added to help dissolve the albuminoids, and sometimes diastase to aid the
conversion of the starch into sugar; but there is nothing in this preparatory
process that so alters the chemical nature of the grain as to make it possible
to cook it ready for easy digestion in five or ten minutes. An insufficiently
cooked grain, although it may be palatable, is not in a condition to be readily
acted upon by the digestive fluids, and is in consequence left undigested to act
as a mechanical irritant.

Water is the liquid usually employed for cooking grains, but many of them are
richer and finer flavored when milk is mixed with the water, one part to two of
water. Especially is this true of rice, hominy, and farina. When water is used,
soft water is preferable to hard. No salt is necessary, but if used at all, it
is generally added to the water before stirring in the grain or meal.

The quantity of liquid required varies with the different grains, the manner in
which they are milled, the method by which they are cooked, and the consistency
desired for the cooked grain, more liquid being required for a porridge than
for a mush.

All grains should be carefully looked over before being put to cook.

In the cooking of grains, the following points should be observed:

1. Measure both liquid and grain accurately with the same utensil, or with two
of equal size.

2. Have the water boiling when the grain is introduced, but do not allow it to
boil for a long time previous, until it is considerably evaporated, as that
will change the proportion of water and grain sufficiently to alter the
consistency of the mush when cooked. Introduce the grain slowly, so as not to
stop the sinking to the bottom, and the whole becomes thickened.

3. Stir the grain continuously until it has set, but not at all afterward.
Grains are much more appetizing if, while properly softened, they can still be
made to retain their original form. Stirring renders the preparation pasty, and
destroys its appearance.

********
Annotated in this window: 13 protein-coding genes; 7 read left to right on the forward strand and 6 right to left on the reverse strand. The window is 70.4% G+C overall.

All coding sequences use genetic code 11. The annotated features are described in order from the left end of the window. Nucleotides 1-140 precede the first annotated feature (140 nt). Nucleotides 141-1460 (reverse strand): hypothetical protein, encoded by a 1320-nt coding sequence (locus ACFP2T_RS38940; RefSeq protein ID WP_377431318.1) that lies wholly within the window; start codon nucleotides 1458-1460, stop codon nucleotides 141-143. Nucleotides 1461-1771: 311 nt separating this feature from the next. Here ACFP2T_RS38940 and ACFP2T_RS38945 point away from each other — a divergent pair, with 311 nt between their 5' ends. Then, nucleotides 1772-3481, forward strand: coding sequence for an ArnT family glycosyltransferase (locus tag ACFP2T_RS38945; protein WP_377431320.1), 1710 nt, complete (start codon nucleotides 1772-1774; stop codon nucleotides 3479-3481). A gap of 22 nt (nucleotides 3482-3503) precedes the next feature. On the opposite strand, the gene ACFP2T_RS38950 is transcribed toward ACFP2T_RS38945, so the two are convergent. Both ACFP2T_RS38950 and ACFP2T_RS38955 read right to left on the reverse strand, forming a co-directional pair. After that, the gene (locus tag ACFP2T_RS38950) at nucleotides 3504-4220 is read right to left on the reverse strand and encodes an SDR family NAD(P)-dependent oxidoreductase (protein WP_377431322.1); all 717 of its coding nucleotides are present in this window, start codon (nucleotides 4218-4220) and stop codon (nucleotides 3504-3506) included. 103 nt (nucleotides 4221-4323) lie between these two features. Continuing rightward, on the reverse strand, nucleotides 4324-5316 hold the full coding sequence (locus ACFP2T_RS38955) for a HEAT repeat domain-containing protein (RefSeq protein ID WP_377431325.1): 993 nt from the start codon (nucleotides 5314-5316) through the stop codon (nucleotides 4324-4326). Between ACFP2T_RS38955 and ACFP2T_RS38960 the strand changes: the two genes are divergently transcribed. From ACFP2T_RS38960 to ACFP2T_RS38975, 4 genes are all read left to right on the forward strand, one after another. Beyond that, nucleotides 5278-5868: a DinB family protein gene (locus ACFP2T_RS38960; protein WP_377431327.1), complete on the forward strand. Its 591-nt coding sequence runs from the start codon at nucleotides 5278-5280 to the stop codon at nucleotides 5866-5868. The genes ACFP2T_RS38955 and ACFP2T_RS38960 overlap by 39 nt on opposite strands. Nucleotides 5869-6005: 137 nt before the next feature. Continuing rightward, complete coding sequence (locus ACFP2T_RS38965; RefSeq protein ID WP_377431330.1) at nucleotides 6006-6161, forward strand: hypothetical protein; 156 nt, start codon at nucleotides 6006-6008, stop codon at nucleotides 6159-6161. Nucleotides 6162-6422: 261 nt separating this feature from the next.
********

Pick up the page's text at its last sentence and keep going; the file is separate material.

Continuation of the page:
In the preparation of all mushes with meal or flour, it is a good plan to make
the material into a batter with a portion of the liquid retained from the
quantity given, before introducing it into the boiling water. This prevents the
tendency to cook in lumps, so frequent when dry meal is scattered into boiling
liquid. Care must be taken, however, to add the moistened portion very slowly,
stirring vigorously meantime, so that the boiling will not be checked. Use warm
water for moistening. The other directions given for the whole or broken grains
are applicable to the ground products.

Place the grain, when sufficiently cooked, in the refrigerator or in some place
where it will cool quickly (as slow cooling might cause fermentation), to remain


During the period between the birth and maturity of animals, their flesh
undergoes very considerable changes. For instance, when the animal is young,
the fluids which the tissues of the muscles contain, possess a large proportion
of what is called albumen . This albumen, which is also the chief component of
the white of eggs, possesses the peculiarity of coagulating or hardening at a
certain temperature, like the white of a boiled egg, into a soft, white fluid,
no longer soluble, or capable of being dissolved in water. As animals grow
older, this peculiar animal matter gradually decreases, in proportion to the
other constituents of the juice of the flesh. Thus, the reason why veal, lamb
are white, and without gravy when cooked, is, that the large quantity of
albumen they contain hardens, or becomes coagulated. On the other hand, the
reason why beef and mutton are brown, and have gravy , is, that the proportion
of albumen they contain, is small, in comparison with their greater quantity of
fluid which is soluble, and not coagulable.

The quality of the flesh of an animal is considerably influenced by the nature
of the food on which it has been fed ; for the food supplies the material which
produces the flesh. If the food be not suitable and good, the meat cannot be
good either. To the experienced in this matter, it is well known that the flesh